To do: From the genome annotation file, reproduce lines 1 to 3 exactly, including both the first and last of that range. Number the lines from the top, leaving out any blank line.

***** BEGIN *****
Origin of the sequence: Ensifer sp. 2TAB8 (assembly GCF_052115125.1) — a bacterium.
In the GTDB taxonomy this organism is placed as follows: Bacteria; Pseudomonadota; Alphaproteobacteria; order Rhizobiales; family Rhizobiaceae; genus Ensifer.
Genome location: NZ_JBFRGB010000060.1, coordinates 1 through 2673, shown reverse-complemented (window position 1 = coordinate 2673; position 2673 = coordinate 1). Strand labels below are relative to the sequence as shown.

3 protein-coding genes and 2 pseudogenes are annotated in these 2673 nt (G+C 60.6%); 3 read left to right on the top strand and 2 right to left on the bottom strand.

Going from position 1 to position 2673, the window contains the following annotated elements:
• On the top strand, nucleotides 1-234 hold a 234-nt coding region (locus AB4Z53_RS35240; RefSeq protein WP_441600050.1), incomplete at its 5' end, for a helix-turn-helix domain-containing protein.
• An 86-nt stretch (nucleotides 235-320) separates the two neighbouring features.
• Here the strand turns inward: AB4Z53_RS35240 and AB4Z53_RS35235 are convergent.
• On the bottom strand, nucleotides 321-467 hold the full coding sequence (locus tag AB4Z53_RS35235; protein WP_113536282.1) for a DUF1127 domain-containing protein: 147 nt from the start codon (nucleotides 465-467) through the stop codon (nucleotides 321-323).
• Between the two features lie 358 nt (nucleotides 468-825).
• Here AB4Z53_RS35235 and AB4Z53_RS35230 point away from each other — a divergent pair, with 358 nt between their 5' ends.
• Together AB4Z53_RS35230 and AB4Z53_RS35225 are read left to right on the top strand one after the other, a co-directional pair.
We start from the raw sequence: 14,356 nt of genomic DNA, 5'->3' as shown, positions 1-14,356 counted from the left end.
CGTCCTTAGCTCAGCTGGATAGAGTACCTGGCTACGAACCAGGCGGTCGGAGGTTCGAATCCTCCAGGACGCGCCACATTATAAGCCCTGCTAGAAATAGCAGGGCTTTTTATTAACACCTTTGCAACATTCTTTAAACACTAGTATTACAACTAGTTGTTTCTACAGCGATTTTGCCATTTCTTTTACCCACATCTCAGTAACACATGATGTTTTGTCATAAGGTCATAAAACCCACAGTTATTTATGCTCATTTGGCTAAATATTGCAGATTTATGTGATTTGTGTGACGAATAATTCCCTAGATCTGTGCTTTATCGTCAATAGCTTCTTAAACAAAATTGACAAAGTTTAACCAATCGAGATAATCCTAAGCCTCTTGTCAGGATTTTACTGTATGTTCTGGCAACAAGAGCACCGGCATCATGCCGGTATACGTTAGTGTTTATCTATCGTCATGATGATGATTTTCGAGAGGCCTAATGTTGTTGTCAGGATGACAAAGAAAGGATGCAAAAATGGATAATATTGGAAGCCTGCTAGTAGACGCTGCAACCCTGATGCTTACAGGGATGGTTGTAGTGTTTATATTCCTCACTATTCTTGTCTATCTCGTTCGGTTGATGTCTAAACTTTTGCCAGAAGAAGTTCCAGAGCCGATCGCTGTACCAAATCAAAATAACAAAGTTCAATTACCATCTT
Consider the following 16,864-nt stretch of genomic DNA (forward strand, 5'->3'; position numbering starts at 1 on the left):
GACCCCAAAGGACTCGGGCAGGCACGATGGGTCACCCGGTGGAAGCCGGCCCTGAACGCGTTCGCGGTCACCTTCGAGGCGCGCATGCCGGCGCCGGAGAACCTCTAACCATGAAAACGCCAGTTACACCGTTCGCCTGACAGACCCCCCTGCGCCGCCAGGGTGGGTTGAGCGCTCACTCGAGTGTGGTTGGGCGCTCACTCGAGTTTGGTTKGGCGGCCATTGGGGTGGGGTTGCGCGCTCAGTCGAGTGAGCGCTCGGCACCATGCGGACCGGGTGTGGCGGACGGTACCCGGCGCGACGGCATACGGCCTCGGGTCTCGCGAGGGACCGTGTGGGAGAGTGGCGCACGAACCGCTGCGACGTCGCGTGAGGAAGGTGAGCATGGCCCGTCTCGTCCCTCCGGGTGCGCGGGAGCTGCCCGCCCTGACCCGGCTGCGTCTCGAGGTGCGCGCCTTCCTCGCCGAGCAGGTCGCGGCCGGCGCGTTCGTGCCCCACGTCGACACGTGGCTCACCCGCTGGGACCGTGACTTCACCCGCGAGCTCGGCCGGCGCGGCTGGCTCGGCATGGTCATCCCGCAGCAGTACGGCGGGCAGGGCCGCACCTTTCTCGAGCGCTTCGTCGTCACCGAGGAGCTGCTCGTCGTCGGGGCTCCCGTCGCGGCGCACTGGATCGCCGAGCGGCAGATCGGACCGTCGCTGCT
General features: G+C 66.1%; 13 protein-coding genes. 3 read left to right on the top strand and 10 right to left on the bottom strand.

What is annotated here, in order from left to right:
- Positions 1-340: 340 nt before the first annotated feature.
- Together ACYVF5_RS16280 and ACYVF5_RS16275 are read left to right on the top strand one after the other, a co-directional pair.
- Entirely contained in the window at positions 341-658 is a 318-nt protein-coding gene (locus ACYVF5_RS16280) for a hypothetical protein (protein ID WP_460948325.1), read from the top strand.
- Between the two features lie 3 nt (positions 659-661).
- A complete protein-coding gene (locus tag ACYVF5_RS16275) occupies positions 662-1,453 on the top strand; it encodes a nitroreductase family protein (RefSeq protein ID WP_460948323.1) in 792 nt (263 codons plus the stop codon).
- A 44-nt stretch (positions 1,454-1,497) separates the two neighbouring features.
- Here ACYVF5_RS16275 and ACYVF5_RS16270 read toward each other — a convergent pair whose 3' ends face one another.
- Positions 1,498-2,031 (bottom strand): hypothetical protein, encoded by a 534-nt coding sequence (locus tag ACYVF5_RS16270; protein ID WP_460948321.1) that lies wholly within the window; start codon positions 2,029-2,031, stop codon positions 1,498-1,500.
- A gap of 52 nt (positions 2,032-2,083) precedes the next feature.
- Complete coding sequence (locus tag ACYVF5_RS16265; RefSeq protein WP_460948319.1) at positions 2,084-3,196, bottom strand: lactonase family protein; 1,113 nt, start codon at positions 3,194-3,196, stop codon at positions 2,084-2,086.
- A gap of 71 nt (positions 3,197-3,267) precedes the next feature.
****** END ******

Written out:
Origin of the sequence: Ensifer sp. 2TAB8 (assembly GCF_052115125.1) — a bacterium.
In the GTDB taxonomy this organism is placed as follows: Bacteria; Pseudomonadota; Alphaproteobacteria; order Rhizobiales; family Rhizobiaceae; genus Ensifer.
Genome location: NZ_JBFRGB010000060.1, coordinates 1 through 2673, shown reverse-complemented (window position 1 = coordinate 2673; position 2673 = coordinate 1). Strand labels below are relative to the sequence as shown.